38: Ice Ages

For this week’s plog we will be following the cold theme and looking at ice ages. The words “Ice Age” may make you think of mammoths and sabre tooth tigers wandering around a little over 10,000 years ago (or of a Disney movie with a rather wonderful sabre tooth squirrel). However, this recent age of mammoths hasn’t been the only ice age earth has experienced. In fact the earth has fluctuated over the last few million years between warm and cold phases. The colder periods which we call ice ages are formally known as glacial periods, which are defined by the presence of large ice sheets in the northern and southern hemispheres.

Sound familiar? That’s because that’s what we have right now. Yes, technically we are in an ice age right now, though coming out of it. Does that mean that the warming of the planet is natural and we shouldn’t blame ourselves? Yes and no, but more on that later. First lets looks a little more at what glacial periods have happened, what causes them, and what they do to the planet.

Mammoths were around during the last ice age, but there have actually been many ice ages before them too. (Picture: Ice Age Centre/Wikimedia Commons/ CC BY-SA 4.0)


There have been five major glacial periods in earth’s history so far. The first was the Huronian glaciation, which lasted from 2.4-2.1 billion years ago. It’s the longest glaciation period we’ve had. At that time life on earth was single celled organisms which relied on CO2 to survive. Some of them photosynthesised, so took in CO2 and released oxygen as a waste product like plants today. However, a side effect (or perhaps a cause?) of the Huronian glacial period was that there was actually quite little CO2 in the atmosphere. As life at the time not only relied on the CO2 to survive but actually found oxygen toxic, this all came together to cause a mass extinction of these little single celled blobs.  It is thought that during the Huronian glaciation, the earth was almost totally covered in ice.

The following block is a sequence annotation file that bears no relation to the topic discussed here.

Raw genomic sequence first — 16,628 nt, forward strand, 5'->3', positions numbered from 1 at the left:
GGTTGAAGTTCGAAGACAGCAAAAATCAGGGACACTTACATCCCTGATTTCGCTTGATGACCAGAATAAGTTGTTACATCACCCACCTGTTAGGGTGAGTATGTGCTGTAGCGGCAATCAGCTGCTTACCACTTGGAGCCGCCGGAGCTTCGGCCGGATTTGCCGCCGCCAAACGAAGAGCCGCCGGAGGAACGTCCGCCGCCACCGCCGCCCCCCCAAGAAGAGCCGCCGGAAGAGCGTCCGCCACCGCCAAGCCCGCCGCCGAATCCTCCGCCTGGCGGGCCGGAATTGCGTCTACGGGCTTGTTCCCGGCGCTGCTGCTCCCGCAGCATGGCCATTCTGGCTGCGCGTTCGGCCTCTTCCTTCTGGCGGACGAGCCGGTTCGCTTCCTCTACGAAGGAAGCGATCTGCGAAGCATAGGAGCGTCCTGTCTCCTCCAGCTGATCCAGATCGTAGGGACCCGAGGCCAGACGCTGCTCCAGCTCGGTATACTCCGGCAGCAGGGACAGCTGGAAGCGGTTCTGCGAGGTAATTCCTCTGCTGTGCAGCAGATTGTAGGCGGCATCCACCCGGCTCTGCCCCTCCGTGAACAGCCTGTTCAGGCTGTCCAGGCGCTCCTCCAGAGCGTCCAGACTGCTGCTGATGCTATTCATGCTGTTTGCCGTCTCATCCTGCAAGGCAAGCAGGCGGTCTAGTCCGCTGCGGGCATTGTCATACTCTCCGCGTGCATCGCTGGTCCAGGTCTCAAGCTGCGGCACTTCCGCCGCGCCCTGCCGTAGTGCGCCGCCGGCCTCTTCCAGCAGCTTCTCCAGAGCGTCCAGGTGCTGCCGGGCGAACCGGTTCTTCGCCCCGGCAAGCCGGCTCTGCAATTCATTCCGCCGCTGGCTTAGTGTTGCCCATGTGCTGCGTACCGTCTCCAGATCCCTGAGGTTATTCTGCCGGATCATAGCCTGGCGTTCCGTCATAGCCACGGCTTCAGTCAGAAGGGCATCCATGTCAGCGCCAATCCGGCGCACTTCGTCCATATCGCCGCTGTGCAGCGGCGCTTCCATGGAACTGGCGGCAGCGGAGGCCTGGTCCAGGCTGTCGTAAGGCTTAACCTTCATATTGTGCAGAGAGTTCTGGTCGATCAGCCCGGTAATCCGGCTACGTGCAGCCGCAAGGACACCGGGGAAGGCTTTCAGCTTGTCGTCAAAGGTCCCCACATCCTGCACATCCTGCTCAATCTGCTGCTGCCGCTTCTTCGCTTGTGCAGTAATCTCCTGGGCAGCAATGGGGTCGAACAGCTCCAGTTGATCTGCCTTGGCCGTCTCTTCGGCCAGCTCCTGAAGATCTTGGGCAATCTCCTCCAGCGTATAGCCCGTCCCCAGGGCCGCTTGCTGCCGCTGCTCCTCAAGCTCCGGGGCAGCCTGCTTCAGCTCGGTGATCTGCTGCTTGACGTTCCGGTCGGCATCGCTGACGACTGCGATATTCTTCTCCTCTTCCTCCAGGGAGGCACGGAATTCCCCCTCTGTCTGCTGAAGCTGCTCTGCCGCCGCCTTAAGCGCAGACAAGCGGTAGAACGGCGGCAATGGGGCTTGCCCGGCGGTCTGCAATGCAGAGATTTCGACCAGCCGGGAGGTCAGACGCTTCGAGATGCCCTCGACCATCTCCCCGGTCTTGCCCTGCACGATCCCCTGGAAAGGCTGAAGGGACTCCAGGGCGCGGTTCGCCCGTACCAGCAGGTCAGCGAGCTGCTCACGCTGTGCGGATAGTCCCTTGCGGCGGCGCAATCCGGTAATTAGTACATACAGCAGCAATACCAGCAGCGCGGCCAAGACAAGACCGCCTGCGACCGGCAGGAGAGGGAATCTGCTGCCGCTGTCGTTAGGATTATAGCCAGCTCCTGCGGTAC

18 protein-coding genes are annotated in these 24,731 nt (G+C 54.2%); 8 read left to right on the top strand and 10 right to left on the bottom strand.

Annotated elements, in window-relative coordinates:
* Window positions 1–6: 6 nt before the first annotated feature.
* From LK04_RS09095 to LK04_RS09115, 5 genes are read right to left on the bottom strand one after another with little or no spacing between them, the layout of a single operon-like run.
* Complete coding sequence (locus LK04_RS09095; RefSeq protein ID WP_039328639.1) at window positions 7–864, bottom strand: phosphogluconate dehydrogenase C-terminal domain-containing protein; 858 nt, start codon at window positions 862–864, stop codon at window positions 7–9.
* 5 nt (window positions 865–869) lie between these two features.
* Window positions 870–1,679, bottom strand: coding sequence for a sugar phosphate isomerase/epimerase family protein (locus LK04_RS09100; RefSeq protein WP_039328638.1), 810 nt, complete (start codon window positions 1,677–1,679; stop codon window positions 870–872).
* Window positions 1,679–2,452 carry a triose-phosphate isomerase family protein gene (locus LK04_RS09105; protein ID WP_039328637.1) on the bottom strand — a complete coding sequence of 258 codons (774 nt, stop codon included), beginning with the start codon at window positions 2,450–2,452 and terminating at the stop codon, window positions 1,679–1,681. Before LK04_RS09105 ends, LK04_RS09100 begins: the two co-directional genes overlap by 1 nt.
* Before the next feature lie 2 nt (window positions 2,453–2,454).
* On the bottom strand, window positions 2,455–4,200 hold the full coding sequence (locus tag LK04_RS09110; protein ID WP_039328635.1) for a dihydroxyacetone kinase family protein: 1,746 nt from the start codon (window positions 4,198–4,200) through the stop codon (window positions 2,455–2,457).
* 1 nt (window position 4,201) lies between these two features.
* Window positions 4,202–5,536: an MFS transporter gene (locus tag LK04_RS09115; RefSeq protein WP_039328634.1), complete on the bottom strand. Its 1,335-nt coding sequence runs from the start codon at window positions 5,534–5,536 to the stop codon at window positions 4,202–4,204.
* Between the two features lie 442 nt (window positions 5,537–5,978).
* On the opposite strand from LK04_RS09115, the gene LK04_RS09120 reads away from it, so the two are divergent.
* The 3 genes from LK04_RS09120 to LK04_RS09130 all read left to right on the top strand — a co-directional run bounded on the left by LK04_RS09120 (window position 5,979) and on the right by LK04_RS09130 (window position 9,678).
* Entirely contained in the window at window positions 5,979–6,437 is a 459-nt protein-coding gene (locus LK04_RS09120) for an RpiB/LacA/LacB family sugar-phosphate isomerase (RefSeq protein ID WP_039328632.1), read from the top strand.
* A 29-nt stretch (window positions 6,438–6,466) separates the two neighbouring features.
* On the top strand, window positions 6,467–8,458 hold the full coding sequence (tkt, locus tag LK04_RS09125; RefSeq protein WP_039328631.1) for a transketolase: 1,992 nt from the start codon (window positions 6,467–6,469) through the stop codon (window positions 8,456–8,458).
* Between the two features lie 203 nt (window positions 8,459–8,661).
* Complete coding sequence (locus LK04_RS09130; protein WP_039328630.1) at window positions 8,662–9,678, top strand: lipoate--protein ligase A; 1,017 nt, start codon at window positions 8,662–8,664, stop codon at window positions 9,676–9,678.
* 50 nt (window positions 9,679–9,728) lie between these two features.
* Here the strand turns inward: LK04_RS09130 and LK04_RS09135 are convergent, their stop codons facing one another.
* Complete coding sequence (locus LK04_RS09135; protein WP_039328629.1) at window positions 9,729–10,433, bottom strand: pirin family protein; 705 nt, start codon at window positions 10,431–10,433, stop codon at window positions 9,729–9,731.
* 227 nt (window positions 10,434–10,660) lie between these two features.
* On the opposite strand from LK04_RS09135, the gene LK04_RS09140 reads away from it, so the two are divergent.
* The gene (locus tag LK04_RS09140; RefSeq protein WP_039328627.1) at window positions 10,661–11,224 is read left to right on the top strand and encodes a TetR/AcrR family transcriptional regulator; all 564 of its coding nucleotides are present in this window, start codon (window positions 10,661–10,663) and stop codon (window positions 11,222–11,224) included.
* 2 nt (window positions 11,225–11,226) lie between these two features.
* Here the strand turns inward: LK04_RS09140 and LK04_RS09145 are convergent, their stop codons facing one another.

What Earth may have looked like during the Huronian glaciation period. Pretty chilly… (Image: Neethis/Royalty Free)


After this the world warmed up a little, and the ice melted. Then fast forward a few million years and we reach the Cryogenian period which lasted from roughly 720-635 million years ago (so recent, I know!). Whilst much shorter than the last glacial period, this one is thought to have been colder, with the entire world covered in ice, sometimes called ‘snowball earth’, though there is some debate about if there was a little band of ocean at the equator at the time. Life had come on a little at that point becoming multicellular, with amoebas, sponges, algae and marine plankton. At the end of this period the first plankton which ate other plankton started to develop, seeing more complex life forms becoming more common.